I don’t think I’ve ever seen as many films in such a short space of time as I have since arriving in Manchester – and that probably includes four years spent as an Undergrad at the University of Glasgow! Actually, my whole time here so far has marked something of a “cultural revival”. Just this weekend I went to see Steve McQueen’s “Shame” – a complex and difficult film which manages to be aesthetically cold and narratively detached at the same time as arousing deep sympathies for its two troubled lead characters; and then to a small exhibition of photographs by Kevin Cummins, in a little Northern Quarter gallery not far from me. The works on display were mostly of Joy Division’s Ian Curtis, another troubled soul who died (by his own hand) at just 23 years old. There were also pictures of Curtis’s personal notebooks, his Vox Phantom – and a few of desolate 1980s Manchester roadways and streets. This was a striking reminder of how much regeneration work has gone on in UK cities in the decades since Joy Division were hanging around. Revealing in a different way was the fact that although each Cummins print was identically and expensively priced (£995 if you’re curious), the photographer has insisted that the dense, glossy hardcover book accompanying the exhibition be sold at only £25 a copy. Maybe that still seems a lot but this is a volume that would usually retail at say, £50, with a gorgeous design by a very hip Swedish studio. So at least fans and admirers are able to go home with something reasonable!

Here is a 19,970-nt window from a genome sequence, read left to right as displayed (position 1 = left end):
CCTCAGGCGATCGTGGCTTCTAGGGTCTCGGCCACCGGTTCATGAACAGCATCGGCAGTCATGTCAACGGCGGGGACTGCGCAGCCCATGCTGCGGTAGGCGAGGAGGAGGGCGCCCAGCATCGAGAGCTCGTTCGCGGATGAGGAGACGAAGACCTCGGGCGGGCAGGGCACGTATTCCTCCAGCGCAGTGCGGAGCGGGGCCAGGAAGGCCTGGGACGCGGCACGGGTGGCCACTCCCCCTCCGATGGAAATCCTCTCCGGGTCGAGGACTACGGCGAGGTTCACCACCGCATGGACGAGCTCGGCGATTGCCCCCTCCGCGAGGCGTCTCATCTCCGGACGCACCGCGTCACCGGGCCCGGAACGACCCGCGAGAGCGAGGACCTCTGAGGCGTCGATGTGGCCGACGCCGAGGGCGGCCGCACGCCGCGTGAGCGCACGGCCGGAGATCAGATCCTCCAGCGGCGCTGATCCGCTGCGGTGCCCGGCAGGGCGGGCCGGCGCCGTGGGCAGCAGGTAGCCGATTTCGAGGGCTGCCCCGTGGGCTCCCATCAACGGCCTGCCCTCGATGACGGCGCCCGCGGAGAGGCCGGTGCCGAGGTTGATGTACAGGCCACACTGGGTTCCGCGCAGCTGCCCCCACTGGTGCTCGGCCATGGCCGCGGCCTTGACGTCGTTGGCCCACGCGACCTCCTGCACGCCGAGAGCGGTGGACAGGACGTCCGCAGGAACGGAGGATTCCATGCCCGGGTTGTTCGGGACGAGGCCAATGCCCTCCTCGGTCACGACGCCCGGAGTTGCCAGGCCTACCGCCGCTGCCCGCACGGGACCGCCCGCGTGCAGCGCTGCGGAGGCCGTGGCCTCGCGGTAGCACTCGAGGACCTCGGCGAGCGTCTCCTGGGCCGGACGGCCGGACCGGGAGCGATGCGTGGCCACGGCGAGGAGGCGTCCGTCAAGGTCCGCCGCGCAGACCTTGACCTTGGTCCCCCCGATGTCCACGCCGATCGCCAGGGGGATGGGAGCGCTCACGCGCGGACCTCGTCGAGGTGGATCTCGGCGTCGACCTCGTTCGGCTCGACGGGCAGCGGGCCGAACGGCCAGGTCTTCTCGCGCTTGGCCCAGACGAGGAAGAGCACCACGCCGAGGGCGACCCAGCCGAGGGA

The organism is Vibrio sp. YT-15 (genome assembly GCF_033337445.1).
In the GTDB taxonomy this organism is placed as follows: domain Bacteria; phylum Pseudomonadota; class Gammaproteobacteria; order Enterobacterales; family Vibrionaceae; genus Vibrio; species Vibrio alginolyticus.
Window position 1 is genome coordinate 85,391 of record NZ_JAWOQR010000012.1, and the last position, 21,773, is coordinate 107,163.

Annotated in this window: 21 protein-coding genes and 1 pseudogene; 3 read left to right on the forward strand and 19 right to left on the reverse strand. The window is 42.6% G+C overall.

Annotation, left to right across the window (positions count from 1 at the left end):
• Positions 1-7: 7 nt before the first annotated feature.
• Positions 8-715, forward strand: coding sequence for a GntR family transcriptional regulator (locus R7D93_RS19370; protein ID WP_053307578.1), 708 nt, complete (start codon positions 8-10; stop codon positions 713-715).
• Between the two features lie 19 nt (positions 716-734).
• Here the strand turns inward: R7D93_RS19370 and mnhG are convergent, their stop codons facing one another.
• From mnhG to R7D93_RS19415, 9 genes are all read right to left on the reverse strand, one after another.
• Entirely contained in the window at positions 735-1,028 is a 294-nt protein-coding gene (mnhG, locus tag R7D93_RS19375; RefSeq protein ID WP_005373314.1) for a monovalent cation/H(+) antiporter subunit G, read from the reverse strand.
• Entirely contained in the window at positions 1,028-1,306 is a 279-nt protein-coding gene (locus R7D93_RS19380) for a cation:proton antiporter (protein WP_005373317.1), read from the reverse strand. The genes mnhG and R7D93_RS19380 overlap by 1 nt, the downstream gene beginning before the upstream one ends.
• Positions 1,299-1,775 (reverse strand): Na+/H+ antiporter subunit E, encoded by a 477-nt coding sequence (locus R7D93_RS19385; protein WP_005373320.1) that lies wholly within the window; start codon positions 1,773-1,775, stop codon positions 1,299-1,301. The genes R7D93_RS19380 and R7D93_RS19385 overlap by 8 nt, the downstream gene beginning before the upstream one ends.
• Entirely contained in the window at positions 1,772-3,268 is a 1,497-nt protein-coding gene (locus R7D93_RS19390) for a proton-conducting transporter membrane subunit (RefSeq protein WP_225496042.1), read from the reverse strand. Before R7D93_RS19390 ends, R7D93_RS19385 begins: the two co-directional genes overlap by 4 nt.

Back in the world of cinema, and I can report with great excitement that all the posters for this Term’s TRAUMA screenings are now “in the press”. My first ever season is all about Scottish cinema, but I must say that the last season – Impaired Cinema, presented by Tony Boffey – is going to be a tough act to follow! Still, I’ll try my best – and a little Whisky in advance of introducing the films to the audience seems only fitting, right? 😉 One of my new jobs is putting the Trauma posters up on various walls around the University and (of course) in our favourite post-screening pub, the Sandbar. Would you believe that the MMU Vice Chancellor has apparently taken an intense dislike to the putting up of “unofficial” and “untidy” posters? This makes finding places to position the very beautiful A3 sheets (designed by resident Graphics Guru, Ben Wissett) tricky. I wonder if in future the sense of a vibrant, colourful, culture-dominated University and city centre so prevalent in Manchester will be replaced by a sterile and polished pseudo-corporate environment where only adverts for “student experience surveys” and private sector recruitment fairs are granted visibility on campus?
At the moment, you often find yourself walking past multiple hoardings around the perimeters of city centre building sites. These are covered in quotes from famous Mancunians and are all about the city and what it means to them. Much of this council-approved street art comes from musicians, including Noel Gallagher and Ian Brown. But right now, I think this quote from a former Manchester University lecturer and one of the 20th century’s most “brilliant historians” is pretty appropriate: